Using Microsoft Word to Generate Computerized Tests

Frank Tuzi
fltuzi [at]
Tokyo Christian University, Japan



Language learning requires many hours of practice time. On average 2500 hours is required for a student to achieve an intermediate level of proficiency in a second language (Omaggio, 21) . If a student desires to achieve this level of proficiency in the four years they attend college, they will be required to study approximately two hours everyday. That is fourteen hours a week and sixty-one hours a month.

Since the number of study hours is so extensive, many language programs cannot provide all the hours necessary to reach an intermediate level of English. However, there are other ways to satisfy the study hours these students require. One way to assist in meeting this need for more practice is automation. In other words, teachers can help students practice through computerized practice activities and online testing. There are a number of benefits for computerized materials. One of the most obvious benefits is that students can practice in or out of class. They can practice anytime they desire provided they have computer access. In addition to versatility, students can receive immediate feedback from computerized practice materials since they are computerized. Furthermore, using computerized materials allows students to work at their own pace. Student can be discouraged when the class materials don’t address their specific needs. At the same time it is frustrating for a teacher to manage a class containing students with markedly different levels. But computerized practice materials provides the students an opportunity to practice with their specific weaknesses at their own pace.

Although there are many benefits to using computerized materials, there are some possible drawbacks too. Possible drawbacks to computerized materials are cost and time. The better online testing programs like Question Mark Designer are quite expensive (Question Mark Computing, 1997) . Although there are some relatively inexpensive online testing programs, they are not ideal. All of the software packages that I have tested work about the same. The teacher must input all of the materials into the program, question by question. Many seasoned teachers have a plethora of teaching materials saved on their computers; however, these materials cannot be transferred to the testing program. In other words, the teacher must re-input the data that they already input into a word processor. This is time consuming. Wouldn’t be nice if there was a program that could create computerized materials directly from a word processor? Another problem with commercially made programs is that the data teachers input is not accessible to other programs. For example, if I create a test in a testing program like Quiz Master(Ez Use, 1997) , I cannot take that test and input into a word processor. So I cannot combine or transfer the data. Transferability is a must with programs, but many testing programs lack this feature.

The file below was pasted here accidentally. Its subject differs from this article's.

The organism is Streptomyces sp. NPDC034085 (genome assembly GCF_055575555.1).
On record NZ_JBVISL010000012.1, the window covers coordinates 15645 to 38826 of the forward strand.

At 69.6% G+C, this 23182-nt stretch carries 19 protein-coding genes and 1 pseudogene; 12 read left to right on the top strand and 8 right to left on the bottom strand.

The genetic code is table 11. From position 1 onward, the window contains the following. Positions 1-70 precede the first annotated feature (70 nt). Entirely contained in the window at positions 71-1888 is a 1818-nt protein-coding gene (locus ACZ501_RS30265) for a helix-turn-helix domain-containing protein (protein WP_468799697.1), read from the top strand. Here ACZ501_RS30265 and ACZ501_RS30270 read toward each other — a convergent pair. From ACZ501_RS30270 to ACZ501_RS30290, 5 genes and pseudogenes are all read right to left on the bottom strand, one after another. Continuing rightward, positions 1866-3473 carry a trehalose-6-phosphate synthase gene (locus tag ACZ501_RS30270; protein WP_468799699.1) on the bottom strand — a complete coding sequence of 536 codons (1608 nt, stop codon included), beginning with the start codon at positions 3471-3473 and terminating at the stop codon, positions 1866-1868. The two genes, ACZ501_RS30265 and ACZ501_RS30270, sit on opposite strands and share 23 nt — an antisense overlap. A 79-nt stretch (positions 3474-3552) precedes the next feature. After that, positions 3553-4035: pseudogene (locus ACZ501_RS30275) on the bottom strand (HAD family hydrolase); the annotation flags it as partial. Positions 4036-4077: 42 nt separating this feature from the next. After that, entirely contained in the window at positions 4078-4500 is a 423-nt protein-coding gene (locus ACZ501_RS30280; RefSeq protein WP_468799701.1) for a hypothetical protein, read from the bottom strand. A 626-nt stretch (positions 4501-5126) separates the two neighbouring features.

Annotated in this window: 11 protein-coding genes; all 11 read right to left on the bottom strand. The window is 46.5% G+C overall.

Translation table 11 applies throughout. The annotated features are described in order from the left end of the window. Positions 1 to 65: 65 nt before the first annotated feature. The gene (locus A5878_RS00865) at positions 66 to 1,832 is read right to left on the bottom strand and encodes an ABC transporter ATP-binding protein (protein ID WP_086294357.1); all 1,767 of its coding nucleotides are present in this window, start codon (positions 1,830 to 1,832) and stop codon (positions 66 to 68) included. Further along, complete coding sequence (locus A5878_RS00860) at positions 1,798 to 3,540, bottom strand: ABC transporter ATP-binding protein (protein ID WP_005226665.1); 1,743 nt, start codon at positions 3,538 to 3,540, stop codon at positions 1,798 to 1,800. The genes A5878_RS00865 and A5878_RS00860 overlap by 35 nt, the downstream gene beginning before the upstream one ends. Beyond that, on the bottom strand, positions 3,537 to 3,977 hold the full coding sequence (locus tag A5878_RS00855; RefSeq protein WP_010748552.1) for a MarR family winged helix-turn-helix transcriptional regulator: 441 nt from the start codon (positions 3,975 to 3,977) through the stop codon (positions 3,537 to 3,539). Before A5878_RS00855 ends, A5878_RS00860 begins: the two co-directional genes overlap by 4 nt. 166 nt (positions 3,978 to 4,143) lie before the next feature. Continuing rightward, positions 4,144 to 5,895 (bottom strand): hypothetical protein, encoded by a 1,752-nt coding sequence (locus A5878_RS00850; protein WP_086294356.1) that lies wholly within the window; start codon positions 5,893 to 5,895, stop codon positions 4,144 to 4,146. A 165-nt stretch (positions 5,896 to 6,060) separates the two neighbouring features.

Some computerized quiz centers are located on the Internet (Mello, 1997) . Although taking quizzes while connected to the Internet is motivating, there are also some drawbacks. Mello mentions four possible problems with Internet based quizzes.

  1. The necessity of having an Internet account to be able to access the information.
  2. The problems of the Internet itself, that is, the connection is sometimes slow or down.
  3. The students have to keep their own score as they check their right and wrong answers against the correct answers given.
  4. The students do not know how much time they spent on each quiz, allowing them to better judge their performance.

Using computerized tests off the Internet can eliminate all of these problems. Computerized testing materials can also save time and money and at the same time provide for students individual needs. Furthermore, teachers can lessen their frustration by instructing students to concentrate on strengthening their individual weaknesses via computerized materials.

Having looked at a number of online testing programs, I believe that most of these functions are possible inside the Microsoft (MS) Word environment. In other words, MS Word has all the tools necessary to produce computerized practice and testing materials. In the remainder of this article I will explain some ways to use these tools.


The basic tools in creating online materials are macros and forms. A macro is a series of commands which are performed automatically. For more information about macros, please look at the Alternatives section of this paper. A form is a special gizmo that is inserted into a document. They contain options for a user to select. For example, a teacher has a short reading piece and some multiple choice questions after the reading. One question is

Who is the main character? A) Mickey B) Minney C) Donald D) Pluto